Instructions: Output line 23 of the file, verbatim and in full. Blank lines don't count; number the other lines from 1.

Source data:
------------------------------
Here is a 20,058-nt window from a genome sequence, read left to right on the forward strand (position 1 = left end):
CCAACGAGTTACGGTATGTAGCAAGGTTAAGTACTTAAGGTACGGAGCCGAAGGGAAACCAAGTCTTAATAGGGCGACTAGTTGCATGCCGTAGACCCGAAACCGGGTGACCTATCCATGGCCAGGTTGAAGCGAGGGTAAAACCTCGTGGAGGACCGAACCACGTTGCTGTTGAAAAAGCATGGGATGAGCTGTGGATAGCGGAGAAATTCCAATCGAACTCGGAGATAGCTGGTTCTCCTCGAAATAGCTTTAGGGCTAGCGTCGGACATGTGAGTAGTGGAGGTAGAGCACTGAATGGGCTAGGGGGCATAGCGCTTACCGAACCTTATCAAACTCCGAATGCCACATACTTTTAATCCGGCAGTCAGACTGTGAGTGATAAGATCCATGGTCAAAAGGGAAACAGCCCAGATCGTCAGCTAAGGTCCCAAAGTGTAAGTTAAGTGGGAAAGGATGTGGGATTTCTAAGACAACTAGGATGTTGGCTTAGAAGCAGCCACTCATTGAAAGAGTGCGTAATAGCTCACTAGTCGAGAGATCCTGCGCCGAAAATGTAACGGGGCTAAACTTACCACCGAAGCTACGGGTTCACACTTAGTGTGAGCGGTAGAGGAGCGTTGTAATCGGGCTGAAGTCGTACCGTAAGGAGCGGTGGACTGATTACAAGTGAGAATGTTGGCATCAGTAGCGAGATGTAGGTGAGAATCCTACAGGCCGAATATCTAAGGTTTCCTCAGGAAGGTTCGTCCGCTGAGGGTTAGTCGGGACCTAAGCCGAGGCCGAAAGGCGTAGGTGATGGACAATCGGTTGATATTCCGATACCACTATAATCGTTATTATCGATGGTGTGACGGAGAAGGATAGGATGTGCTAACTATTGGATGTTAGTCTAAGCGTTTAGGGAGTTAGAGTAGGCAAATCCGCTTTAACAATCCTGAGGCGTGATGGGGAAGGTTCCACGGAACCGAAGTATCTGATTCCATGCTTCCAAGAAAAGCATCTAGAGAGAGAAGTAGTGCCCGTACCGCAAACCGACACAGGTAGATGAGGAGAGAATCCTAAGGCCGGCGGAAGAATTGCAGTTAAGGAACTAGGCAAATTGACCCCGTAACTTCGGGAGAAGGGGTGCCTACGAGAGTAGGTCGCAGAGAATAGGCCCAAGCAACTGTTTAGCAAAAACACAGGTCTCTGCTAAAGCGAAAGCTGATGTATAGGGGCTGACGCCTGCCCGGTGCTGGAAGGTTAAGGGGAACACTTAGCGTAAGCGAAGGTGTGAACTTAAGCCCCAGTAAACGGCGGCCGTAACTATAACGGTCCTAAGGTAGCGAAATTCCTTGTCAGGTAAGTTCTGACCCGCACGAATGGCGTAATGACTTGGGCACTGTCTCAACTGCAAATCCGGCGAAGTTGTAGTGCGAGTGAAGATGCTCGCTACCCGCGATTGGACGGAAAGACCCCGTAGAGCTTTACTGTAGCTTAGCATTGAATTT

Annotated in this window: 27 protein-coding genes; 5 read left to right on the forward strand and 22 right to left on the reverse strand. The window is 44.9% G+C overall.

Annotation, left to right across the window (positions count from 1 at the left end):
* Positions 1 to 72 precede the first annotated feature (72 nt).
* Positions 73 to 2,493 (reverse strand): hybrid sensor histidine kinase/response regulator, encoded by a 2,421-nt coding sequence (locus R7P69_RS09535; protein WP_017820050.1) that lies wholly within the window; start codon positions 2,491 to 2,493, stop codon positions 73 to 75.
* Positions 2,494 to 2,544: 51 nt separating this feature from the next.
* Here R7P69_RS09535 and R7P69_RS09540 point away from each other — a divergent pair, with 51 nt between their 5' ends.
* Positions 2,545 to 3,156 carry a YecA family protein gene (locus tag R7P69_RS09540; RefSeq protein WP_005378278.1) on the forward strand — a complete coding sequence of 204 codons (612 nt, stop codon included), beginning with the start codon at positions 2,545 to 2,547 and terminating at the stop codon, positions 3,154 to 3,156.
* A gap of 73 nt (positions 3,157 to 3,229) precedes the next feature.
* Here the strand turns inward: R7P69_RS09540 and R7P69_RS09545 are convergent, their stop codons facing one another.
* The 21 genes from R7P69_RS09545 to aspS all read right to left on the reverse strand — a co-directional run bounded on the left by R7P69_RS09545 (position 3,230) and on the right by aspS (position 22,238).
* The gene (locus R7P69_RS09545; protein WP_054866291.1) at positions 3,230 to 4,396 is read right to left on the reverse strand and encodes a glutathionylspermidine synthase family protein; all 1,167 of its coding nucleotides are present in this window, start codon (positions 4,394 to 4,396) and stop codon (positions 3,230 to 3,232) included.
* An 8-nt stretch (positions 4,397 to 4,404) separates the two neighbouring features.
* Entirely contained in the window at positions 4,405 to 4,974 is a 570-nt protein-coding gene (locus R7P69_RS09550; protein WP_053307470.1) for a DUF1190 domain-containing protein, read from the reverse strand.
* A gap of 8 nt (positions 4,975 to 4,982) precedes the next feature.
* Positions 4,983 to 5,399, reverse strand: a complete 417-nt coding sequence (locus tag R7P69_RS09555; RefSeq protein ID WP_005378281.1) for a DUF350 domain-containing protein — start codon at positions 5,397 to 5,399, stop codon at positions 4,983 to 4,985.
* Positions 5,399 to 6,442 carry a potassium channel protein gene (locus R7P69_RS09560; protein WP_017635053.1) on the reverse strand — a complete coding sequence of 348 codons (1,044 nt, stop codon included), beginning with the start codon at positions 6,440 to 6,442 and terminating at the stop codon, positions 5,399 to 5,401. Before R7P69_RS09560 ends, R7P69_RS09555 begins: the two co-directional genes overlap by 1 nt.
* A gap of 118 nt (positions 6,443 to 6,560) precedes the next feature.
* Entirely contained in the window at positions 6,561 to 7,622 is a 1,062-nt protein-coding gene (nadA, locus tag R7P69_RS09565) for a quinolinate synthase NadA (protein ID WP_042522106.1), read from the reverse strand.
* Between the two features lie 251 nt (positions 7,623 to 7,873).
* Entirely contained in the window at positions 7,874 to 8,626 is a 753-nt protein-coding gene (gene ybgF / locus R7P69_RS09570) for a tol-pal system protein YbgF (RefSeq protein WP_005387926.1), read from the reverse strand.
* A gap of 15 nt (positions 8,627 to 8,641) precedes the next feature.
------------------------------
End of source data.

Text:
* A gap of 15 nt (positions 8,627 to 8,641) precedes the next feature.